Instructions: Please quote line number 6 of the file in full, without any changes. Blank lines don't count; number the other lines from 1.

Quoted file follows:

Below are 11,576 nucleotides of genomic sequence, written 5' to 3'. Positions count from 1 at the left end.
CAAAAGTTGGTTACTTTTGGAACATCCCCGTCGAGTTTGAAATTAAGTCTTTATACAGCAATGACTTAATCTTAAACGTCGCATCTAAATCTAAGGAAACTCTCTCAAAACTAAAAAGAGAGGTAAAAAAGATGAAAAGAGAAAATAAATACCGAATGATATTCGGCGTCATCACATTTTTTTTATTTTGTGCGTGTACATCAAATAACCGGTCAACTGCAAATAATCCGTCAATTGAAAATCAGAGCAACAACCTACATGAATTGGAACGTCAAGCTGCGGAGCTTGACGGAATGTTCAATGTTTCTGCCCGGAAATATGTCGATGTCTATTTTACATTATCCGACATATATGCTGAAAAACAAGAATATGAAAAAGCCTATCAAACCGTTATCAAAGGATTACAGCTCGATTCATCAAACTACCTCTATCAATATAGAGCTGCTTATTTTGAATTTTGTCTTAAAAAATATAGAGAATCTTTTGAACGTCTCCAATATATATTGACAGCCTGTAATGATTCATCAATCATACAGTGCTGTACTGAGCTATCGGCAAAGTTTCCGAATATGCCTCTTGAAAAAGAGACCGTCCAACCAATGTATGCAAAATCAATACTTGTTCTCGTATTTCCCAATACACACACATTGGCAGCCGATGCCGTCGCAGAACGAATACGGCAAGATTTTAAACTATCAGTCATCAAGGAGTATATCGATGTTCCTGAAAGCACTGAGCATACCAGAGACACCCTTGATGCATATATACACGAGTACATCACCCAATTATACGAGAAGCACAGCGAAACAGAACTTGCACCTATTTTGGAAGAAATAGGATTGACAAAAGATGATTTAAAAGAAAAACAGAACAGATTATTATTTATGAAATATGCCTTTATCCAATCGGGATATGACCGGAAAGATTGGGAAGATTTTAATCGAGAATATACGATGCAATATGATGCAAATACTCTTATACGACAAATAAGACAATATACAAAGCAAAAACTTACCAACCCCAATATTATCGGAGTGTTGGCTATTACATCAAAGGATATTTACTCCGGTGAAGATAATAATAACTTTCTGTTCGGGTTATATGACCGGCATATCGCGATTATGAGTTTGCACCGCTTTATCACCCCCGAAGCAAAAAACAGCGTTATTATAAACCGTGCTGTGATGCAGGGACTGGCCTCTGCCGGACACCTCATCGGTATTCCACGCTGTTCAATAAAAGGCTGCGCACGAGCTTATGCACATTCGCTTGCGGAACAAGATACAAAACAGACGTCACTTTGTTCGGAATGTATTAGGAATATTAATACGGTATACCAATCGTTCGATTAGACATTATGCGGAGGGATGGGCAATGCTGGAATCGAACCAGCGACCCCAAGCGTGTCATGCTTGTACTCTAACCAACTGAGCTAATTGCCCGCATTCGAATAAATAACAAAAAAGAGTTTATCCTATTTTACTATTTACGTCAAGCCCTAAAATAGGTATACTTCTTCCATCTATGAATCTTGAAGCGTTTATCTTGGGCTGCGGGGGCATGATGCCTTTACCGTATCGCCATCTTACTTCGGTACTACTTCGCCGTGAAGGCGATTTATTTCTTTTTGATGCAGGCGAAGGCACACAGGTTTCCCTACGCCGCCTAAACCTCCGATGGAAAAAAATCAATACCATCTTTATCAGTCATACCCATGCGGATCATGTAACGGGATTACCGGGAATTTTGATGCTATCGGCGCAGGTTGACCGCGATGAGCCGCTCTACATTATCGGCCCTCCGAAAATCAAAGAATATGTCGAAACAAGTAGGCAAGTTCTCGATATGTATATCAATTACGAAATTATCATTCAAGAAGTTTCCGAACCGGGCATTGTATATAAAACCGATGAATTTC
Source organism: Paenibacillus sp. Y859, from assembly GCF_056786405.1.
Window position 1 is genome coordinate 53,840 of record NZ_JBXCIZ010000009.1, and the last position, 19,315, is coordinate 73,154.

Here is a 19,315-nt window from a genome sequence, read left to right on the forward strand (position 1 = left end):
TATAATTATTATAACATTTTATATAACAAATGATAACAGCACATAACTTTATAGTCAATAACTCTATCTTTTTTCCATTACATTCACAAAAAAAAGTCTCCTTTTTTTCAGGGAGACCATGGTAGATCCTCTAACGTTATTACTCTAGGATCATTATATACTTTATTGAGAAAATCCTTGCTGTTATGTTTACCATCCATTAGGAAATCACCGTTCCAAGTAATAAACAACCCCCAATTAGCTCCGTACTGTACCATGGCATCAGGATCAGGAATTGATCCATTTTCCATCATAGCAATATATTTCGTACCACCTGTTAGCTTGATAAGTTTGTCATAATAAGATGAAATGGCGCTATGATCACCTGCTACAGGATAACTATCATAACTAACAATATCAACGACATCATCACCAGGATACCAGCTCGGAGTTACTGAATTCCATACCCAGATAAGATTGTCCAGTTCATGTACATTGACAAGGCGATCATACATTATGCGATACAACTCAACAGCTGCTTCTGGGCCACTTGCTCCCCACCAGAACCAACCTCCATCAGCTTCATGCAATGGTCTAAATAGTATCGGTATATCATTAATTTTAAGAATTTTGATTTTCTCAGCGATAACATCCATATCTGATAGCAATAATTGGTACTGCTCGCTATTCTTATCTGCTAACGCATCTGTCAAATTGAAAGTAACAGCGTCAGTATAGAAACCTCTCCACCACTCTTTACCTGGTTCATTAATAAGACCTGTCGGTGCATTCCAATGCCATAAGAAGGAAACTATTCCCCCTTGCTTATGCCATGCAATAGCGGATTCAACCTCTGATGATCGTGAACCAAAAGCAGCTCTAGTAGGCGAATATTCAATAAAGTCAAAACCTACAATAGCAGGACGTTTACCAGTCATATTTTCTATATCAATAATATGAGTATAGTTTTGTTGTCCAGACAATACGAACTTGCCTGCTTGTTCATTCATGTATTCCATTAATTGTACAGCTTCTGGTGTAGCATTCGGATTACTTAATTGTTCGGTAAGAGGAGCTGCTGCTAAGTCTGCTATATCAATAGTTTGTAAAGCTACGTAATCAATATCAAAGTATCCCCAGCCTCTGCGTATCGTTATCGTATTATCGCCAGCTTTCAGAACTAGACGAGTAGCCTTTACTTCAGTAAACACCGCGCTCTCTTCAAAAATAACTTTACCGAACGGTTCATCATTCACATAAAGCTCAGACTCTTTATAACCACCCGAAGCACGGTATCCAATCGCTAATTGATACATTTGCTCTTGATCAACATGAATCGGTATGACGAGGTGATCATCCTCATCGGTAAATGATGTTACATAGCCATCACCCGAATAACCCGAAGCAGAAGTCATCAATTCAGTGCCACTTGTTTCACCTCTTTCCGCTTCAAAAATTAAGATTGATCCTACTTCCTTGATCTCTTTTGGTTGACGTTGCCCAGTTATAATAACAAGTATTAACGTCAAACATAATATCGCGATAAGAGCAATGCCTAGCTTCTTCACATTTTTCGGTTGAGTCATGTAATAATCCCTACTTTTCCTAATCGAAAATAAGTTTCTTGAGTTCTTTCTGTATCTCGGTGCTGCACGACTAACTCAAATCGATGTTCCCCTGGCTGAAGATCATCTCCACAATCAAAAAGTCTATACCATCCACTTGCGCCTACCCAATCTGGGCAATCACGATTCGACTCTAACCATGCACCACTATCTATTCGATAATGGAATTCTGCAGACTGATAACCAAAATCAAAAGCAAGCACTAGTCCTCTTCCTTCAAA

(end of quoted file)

TATAATTATTATAACATTTTATATAACAAATGATAACAGCACATAACTTTATAGTCAATAACTCTATCTTTTTTCCATTACATTCACAAAAAAAAGTCTCCTTTTTTTCAGGGAGACCATGGTAGATCCTCTAACGTTATTACTCTAGGATCATTATATACTTTATTGAGAAAATCCTTGCTGTTATGTTTACCATCCATTAGGAAATCACCGTTCCAAGTAATAAACAACCCCCAATTAGCTCCGTACTGTACCATGGCATCAGGATCAGGAATTGATCCATTTTCCATCATAGCAATATATTTCGTACCACCTGTTAGCTTGATAAGTTTGTCATAATAAGATGAAATGGCGCTATGATCACCTGCTACAGGATAACTATCATAACTAACAATATCAACGACATCATCACCAGGATACCAGCTCGGAGTTACTGAATTCCATACCCAGATAAGATTGTCCAGTTCATGTACATTGACAAGGCGATCATACATTATGCGATACAACTCAACAGCTGCTTCTGGGCCACTTGCTCCCCACCAGAACCAACCTCCATCAGCTTCATGCAATGGTCTAAATAGTATCGGTATATCATTAATTTTAAGAATTTTGATTTTCTCAGCGATAACATCCATATCTGATAGCAATAATTGGTACTGCTCGCTATTCTTATCTGCTAACGCATCTGTCAAATTGAAAGTAACAGCGTCAGTATAGAAACCTCTCCACCACTCTTTACCTGGTTCATTAATAAGACCTGTCGGTGCATTCCAATGCCATAAGAAGGAAACTATTCCCCCTTGCTTATGCCATGCAATAGCGGATTCAACCTCTGATGATCGTGAACCAAAAGCAGCTCTAGTAGGCGAATATTCAATAAAGTCAAAACCTACAATAGCAGGACGTTTACCAGTCATATTTTCTATATCAATAATATGAGTATAGTTTTGTTGTCCAGACAATACGAACTTGCCTGCTTGTTCATTCATGTATTCCATTAATTGTACAGCTTCTGGTGTAGCATTCGGATTACTTAATTGTTCGGTAAGAGGAGCTGCTGCTAAGTCTGCTATATCAATAGTTTGTAAAGCTACGTAATCAATATCAAAGTATCCCCAGCCTCTGCGTATCGTTATCGTATTATCGCCAGCTTTCAGAACTAGACGAGTAGCCTTTACTTCAGTAAACACCGCGCTCTCTTCAAAAATAACTTTACCGAACGGTTCATCATTCACATAAAGCTCAGACTCTTTATAACCACCCGAAGCACGGTATCCAATCGCTAATTGATACATTTGCTCTTGATCAACATGAATCGGTATGACGAGGTGATCATCCTCATCGGTAAATGATGTTACATAGCCATCACCCGAATAACCCGAAGCAGAAGTCATCAATTCAGTGCCACTTGTTTCACCTCTTTCCGCTTCAAAAATTAAGATTGATCCTACTTCCTTGATCTCTTTTGGTTGACGTTGCCCAGTTATAATAACAAGTATTAACGTCAAACATAATATCGCGATAAGAGCAATGCCTAGCTTCTTCACATTTTTCGGTTGAGTCATGTAATAATCCCTACTTTTCCTAATCGAAAATAAGTTTCTTGAGTTCTTTCTGTATCTCGGTGCTGCACGACTAACTCAAATCGATGTTCCCCTGGCTGAAGATCATCTCCACAATCAAAAAGTCTATACCATCCACTTGCGCCTACCCAATCTGGGCAATCACGATTCGACTCTAACCATGCACCACTATCTATTCGATAATGGAATTCTGCAGACTGATAACCAAAATCAAAAGCAAGCACTAGTCCTCTTCCTTCAAA